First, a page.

He played a combined total of over 350 games for Everton and Leicester City, aggregating a total of 133 goals for the two clubs.
In 1988, Tony moved from West Ham United to Everton for a British record transfer fee. After further spells at Upton Park and in Malaysia, Tony then spent three years at Leicester, winning the League Cup with the Foxes in 2000, his first trophy in a lengthy top-level career. Tony began by explaining why he left his hometown club West Ham for Everton.
“I had a great time playing for West Ham,” he said. “In 1986, we finished third in the old Division One. I got the PFA Young Player of the Year award and was selected for the England squad. At this point, I naturally thought that West Ham were going to kick on, start to win cups, and maybe even win the league.
“However, for the next two seasons, West Ham struggled a bit. I was in the England squad, where the players were talking about playing in FA Cup finals, or winning the league, or winning the League Cup.
The London-born forward spent six years at Everton.
“That was really why I went to Everton. I wanted to kick on with my career. It was a very painful decision to leave my hometown club, but for the benefit of my career, I had to make a professional decision. So, in the summer of 1988 I put in a transfer request. Arsenal, and Everton came in for me. I think most people felt as a London boy I would sign for Arsenal but I chose Everton, and the fee broke the British transfer record.
“Everton’s club secretary told me the fee was £2.05M. West Ham had said I could leave if Everton matched the record fee that had recently taken Paul Gascoigne to Spurs. Everton paid £50,000 more than this. I didn’t particularly enjoy being a transfer record player as it put a lot of stress and pressure on me.
“On my Everton debut, I scored with my first touch after 34 seconds and went on to score a hat-trick in a 4-0 win! I say in jest that my Everton career peaked in my first game! I played over 200 games for Everton, but it was always going to be difficult to follow on from such a fantastic debut. It was a wonderful day but scoring a hat-trick on my debut as a British transfer record signing put immense pressure on me, as fans expected me to get a hat-trick every week!
Martin O'Neill and Tony Cottee
O'Neill consoles Cottee after the final defeat by Tottenham, which the striker thought was his last shot at silverware.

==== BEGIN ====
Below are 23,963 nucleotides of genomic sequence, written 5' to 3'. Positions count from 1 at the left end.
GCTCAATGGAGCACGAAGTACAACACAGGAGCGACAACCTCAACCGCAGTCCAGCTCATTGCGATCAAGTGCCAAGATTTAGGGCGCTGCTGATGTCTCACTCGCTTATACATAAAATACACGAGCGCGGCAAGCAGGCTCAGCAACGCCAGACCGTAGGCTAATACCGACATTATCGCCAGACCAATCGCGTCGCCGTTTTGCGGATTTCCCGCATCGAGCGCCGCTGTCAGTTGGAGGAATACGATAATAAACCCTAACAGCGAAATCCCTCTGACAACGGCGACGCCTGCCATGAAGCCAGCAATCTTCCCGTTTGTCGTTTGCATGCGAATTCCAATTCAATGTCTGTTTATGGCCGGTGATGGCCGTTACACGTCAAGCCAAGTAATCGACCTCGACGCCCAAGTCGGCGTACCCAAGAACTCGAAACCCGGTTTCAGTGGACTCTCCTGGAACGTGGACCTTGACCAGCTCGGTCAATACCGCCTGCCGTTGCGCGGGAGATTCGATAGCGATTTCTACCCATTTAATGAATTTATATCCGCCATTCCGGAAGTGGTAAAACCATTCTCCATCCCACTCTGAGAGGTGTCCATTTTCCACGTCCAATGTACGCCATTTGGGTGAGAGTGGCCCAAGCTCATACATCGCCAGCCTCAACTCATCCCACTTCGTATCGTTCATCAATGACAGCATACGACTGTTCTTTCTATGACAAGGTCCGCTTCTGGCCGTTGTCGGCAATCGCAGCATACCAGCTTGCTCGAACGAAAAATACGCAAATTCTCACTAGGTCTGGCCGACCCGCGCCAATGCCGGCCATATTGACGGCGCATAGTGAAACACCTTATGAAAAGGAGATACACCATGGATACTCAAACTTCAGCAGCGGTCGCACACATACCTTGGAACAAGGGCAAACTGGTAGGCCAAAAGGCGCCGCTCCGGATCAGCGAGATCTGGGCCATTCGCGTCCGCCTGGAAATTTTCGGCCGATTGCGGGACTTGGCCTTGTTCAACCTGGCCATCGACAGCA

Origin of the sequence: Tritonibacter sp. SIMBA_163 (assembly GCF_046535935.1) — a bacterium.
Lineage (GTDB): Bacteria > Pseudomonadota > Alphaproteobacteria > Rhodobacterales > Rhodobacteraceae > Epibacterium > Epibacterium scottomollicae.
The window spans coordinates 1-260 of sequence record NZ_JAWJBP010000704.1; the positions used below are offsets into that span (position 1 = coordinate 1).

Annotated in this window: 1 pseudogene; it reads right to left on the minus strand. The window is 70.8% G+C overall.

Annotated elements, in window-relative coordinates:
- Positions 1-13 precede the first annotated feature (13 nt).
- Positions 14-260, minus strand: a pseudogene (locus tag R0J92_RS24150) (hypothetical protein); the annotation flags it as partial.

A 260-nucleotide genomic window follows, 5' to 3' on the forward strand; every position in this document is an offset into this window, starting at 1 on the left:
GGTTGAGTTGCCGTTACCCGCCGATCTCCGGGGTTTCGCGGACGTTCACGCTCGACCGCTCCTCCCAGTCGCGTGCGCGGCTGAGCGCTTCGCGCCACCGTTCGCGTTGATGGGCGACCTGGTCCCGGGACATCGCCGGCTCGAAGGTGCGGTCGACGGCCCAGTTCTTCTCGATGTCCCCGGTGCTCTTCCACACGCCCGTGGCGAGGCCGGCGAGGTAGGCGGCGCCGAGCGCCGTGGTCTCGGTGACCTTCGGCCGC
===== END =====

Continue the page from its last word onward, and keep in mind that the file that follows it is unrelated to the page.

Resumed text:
“In my first season at Everton, I scored a couple of goals at Wembley in the Full Members Cup Final, which was nice, but we lost 4-3 to Nottingham Forest.
“Then we got to the FA Cup Final against Liverpool. It was after the Hillsborough disaster, which made it a difficult and emotional experience. It was also a memorable one, because I played in my one and only FA Cup Final, which was really special in those days. We lost in extra-time but it was a great game. It was a celebration of everything that was great about Merseyside.
“I had a wonderful time at Everton. It was a great experience for me to be at such a big club. I had six-and-a-bit wonderful seasons there. I was their top scorer for five seasons. I scored 99 goals for the club. It’s frustrating that I didn’t get 100! I'm very proud of my time there.
“I can sum up my Everton career,” Tony joked. “Everton won the League in 1987. I joined in 1988. In my six years there, they didn't win anything. I left in 1994, and they won the FA Cup in 1995. It was the right club but just at the wrong time!”
In 1994, Tony moved back to Upton Park.
“I felt that I’d done as much as I could at Everton,” Tony explained. “Never in my wildest dreams did I think I'd go back to West Ham, but Harry Redknapp re-signed me and I was their top scorer in the two years I was back there. I then signed for Selangor in Malaysia.”
Emile Heskey, Matt Elliott, Tony Cottee & Andy Impey
Heskey, Cottee and Impey celebrate with Elliott, who scored a brace win the 2000 League Cup.
Reflecting on this move, Tony continued: “At the start of my third season back at West Ham, I got injured and, by the time I'd got back to fitness, I was pretty much sixth-choice striker. I was 31 and I wanted to play football. Then Harry told me he was going to have to sell me as the club needed the money.
“The only offer was from Selangor. It was a great experience. As a family, we used Malaysia as a base to go to wonderful places like Australia, New Zealand, Fiji, Singapore, Bali, but I didn’t enjoy the football. The league had only been professional for three years, and it was completely different to what I'd been used to.
“Then my wife became pregnant and flew back to England, which meant I had about seven weeks out there on my own, probably the longest seven weeks of my life! I couldn’t wait to get back to England but never in my wildest dreams did I think I'd come back to the Premier League.”
The opportunity to do just that came when Martin O’Neill signed Tony for Leicester in August 1997.